An equally comprehensive change of outlook must take place with the European too. Just as in the case of the African, into whom acrimony is instilled by a minority of articulate extremists, so too among the Europeans, the majority of whom are moderate and hopeful of muddling through to racial harmony, a by no means representative but vocal minority is responsible for much of the ill feeling that there is. This minority, basing its cause on the plea that control of the country must always remain in the hands of civilised persons, pervert that excellent sentiment into meaning that one race of people, their own, shall dominate for all time and at any cost. It refuses even to consider the possibility of the African’s being capable of intellectual progress or his being in any way capable of responsibility. In a frenzy of fear, such people speak of the Africans as being sub-human. Blind to historical possibility, they deny that had ever properly settled in Rhodesia before the coming of the white man. Provocative in the extreme, their attitude towards the African is that of the coward and the bully, - the bully with a bad conscience. Nor are they alone. Even more to be pitied are the more educated intransigants, whose defeatist, stockade mentality manifests the despair of an effete generation whose self-interest has blinded to all understanding of justice or tolerance.
Were the Almighty to punish such bigots by changing their racial characteristics, so that in colouring and in feature they should come to resemble the race which they despise and would hold in subjection, they would then quickly agree to forfeit their particularly presumed position of privilege. But the Almighty does not need such exceptional displays of His power. He does not need to change either skin or physiognomy. He knows too well that racial hatred bears within it the very sword that makes a slave of the oppressor, and time is on His side.
The treasured belief that they are a courageous, confident, virile, fair-minded, and adventurous people must surely be dismissed as an illusion, if the Europeans of this country are not prepared or are incapable of moderating their outlook, to meet the challenge of a changing world in which the barriers of space and time have so rapidly been broken down that men of different nations and of different racial origins are brought more quickly and closely together than ever before.

Function of the State

And as with the individual, so too in the trying times it is exceedingly important that the State examine carefully its function, and thence recognise its limitations. It has no real claim to absolute autonomy, nor can it in justice sponsor or serve the interests of one particular race or group of people to the detriment of another. It must sere the common good, by recognising and promoting the hierarchy of being established by the Creator, giving to every human person his natural dignity and his inalienable rights, remembering the unity in nature and in ultimate destiny of the whole human family. Only when this common work of justice is accomplished and when people of all races enjoy the same essential equality of opportunity, can we reasonably hope for lasting harmony in this multiracial community.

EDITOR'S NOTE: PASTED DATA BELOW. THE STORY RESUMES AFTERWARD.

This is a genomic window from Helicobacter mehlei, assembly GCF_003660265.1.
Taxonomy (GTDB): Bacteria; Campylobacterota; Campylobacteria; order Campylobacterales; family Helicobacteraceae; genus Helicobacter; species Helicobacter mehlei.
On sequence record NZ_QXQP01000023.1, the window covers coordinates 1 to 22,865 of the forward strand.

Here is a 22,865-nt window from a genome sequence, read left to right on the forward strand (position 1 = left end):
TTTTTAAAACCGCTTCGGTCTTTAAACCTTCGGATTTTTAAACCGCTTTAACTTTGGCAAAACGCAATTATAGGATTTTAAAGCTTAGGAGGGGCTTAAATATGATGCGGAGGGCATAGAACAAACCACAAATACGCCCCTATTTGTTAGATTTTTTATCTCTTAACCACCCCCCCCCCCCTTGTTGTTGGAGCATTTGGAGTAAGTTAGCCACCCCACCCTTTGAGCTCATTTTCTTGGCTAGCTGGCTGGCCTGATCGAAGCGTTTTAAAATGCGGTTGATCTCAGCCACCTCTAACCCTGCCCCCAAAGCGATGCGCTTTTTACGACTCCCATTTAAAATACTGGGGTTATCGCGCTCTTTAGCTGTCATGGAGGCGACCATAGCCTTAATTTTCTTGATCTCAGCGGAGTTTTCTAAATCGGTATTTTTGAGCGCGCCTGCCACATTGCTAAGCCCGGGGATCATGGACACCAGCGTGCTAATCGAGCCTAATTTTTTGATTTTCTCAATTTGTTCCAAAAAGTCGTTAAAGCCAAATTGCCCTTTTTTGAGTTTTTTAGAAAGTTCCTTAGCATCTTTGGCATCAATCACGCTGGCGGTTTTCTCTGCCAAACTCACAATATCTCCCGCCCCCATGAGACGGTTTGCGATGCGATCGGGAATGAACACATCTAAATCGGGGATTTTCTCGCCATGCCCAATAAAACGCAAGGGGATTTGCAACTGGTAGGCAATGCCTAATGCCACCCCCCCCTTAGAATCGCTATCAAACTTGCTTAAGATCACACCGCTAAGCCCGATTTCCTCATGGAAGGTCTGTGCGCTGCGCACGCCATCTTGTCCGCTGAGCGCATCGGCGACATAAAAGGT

Removal of Restrictions

We are still far from such an ideal condition of affairs, though a pleasing change in public opinion is already noticeable and some unnecessary restrictions have been abolished. In regard to these, however, it would appear that a false order of priorities has been chosen and the real grievances overlooked. Relatively few Africans, for example, are really interested in being permitted to buy European drink or to dine in the best hotels; a surprisingly small number have shown any great interest in exercising the franchise; the majority had possibly become inured to our offensive “Europeans Only” signs in public buildings; few, under present conditions, can be absorbed into the Civil Service; and not many will consider themselves to have achieved full equality before the law or to have attained the essential rights of first-class citizens, by being given the privilege of risking their hard-earned wages in the purchase of lottery tickets. Though these are indeed concessions, they are superfluities, not the essential things on which true social stability can be built.

The Real Need

What the African wants, what any rational being would want, is simply sustenance both for body and soul,- in others, land and educational opportunity, - and a general recognition, in fact and not in theory only, that he is as much a citizen of this country as are people of any other race and that his rights are equal to theirs.
He wants land from which to produce the food which will keep him and his family in existence, and he wants, as every normal parent wants, facilities for the education of his children, so that he may do better by them than he was done by himself. He has a right to expect these things, but that which has been given to him has been doled out with seeming reluctance and in insufficient measure. Try as he may to avoid the issue, anyone who really knows the African and who seriously examines the cause of the present discontent, will always return to these essential needs, land and education.

Land and Land-Hunger

In time, someone may possibly produce an authoritative historical study in which the manner in which the most fertile areas and the major portion of the land of Southern Rhodesia came into the possession of the governing minority. Lacking such information, it is not possible to pass judgement on the morality of the achievement. However, although it is frequently stated that the land Apportionment Act was introduced to protect the African and to prevent his being rendered completely landless, there must surely exist in many minds, doubts about the honesty of acquiring so much land so easily from a primitive and unsuspecting people. Apart from this, if the notion of the tutelary rights of a colonial Power enters in, it opens the moral issue even wider still.